[God] sees things right now in your life that He’d like to change. Not because He’s a demanding perfectionist who’s disgusted with you. But because He’s a loving Father who cares about you and also about the people you interact with each day. So as you look at your weaknesses, look at them from the comfort and safety of your Father’s arms. knowing that He’s looking at them with you, but through eyes of grace and love and a desire to help (p. 8).

He wants to help us:

Therefore he had to be made like his brothers in every respect, so that he might become a merciful and faithful high priest in the service of God, to make propitiation for the sins of the people. For because he himself has suffered when tempted, he is able to help those who are being tempted (Hebrews 2:17-18).

 For we do not have a high priest who is unable to sympathize with our weaknesses, but one who in every respect has been tempted as we are, yet without sin. Let us then with confidence draw near to the throne of grace, that we may receive mercy and find grace to help in time of need (Hebrews 4:15-16).

So next time we fall or fail, let’s not wallow. Let’s not stay down. Let’s confess to God our sin and need of Him and seek His grace to stand back up and keep going. His mercies are new every morning. He “equip[s] you with everything good that you may do his will, working in us that which is pleasing in his sight, through Jesus Christ” (Hebrews 13:20-21). He “has granted to us all things that pertain to life and godliness, through the knowledge of him” and “has granted to us his precious and very great promises(2 Peter 1:3-4). Let’s look unto Jesus, and as we behold Him, we’ll become more like Him.

Rejoice not over me, O my enemy;
    when I fall, I shall rise;
when I sit in darkness,
    the Lord will be a light to me.

Micah 7:8

(Sharing with Inspire Me Monday, Global Blogging, Senior Salon, Hearth and Home, Literary Musing Monday, Purposeful Faith, Happy Now, Tell His Story, InstaEncouragement, Recharge Wednesday, Worth Beyond Rubies,
Anchored Abode, Share a Link Wednesday, Let’s Have Coffee,
Heart Encouragement, Grace and Truth, Blogger Voices Network)

Musings Of A Tired Mummy

Grace and Truth

Laudable Linkage and Videos

Here are some good reads from the last couple of weeks:

Christmas Is For Those Who Hate It Most.

God May Not Have a Wonderful Plan for Your Life. He does, in the sense that He made it possible for us to go to heaven when we repent and believe He sent His Son to take our sins on the cross, and He has promised to be with us in this life, but some things in life are hard. The Bible said they would be, and we can give people the wrong picture of Christianity and rub salt in an open wound sometimes by spouting phrases like this.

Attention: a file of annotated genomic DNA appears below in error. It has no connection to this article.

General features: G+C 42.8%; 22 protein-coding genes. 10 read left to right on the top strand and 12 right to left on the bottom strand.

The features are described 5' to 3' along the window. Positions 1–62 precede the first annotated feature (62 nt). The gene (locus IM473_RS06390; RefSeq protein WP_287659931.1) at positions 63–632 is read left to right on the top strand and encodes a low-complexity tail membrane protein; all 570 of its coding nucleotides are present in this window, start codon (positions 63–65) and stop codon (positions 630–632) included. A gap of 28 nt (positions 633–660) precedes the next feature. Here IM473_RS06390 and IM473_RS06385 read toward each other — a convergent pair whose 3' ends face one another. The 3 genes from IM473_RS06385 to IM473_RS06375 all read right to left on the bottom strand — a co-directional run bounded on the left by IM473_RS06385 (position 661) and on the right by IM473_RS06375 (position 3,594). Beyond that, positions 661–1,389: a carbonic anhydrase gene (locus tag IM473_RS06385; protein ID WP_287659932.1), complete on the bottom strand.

God’s Heavenly, Glorious Melting Power. Ways to keep devotions from becoming mechanical.

Scowling at the Angel. “There in my brokenness I had so little to give. But grace, she never left. She met me in all my frailty, raw and wrathful, as exposed and defenseless as the day I was born.”

The Needs of Three Women. Being ministered to while ministering to the homeless.

3 Marks of Righteous Anger.

Daily Scriptures to Help Tame the Tongue.

The Story of Gwen and Marlene. This is a theme I have mentioned often, that women’s ministry is not always in specific programs. It’s mostly a matter of being available and interested in others.

Inhospitable Hospitality.

Our Love-Hate Relationship With Christian Art. “Christian art? Are you kidding me? Christianity has produced the greatest art of all time.”

A Letter to an “Expectant” Adoptive Mom. Great advice from one who has gone through the process not only of adopting, but adopting internationally.

How to Get People to Read the Bible Without Making Them Feel Dumb.

Union With Christ in Marriage. “Paul doesn’t give us commands to extract from the other spouse. Instead, Paul instructs us in the graces to give!”

What Foster Parents Wish Other People Knew.

It Takes a Pirate to Raise a Child, HT to Bobbi. Loved this – about how children’s stories shape their ideas of right and wrong, e.g., telling the author’s son that he was acting like Edmund in The Lion, the Witch, and the Wardrobe  helped him understand his behavior towards his siblings was wrong when explaining and exhorting wasn’t getting through.

Merry Literary Christmas. 🙂

A couple of fun videos:

An two year old with amazing basketball skills:

Captain Picard and crew sing a Christmas song:

And a nice summary of The Paradox of Christmas:

Happy Saturday!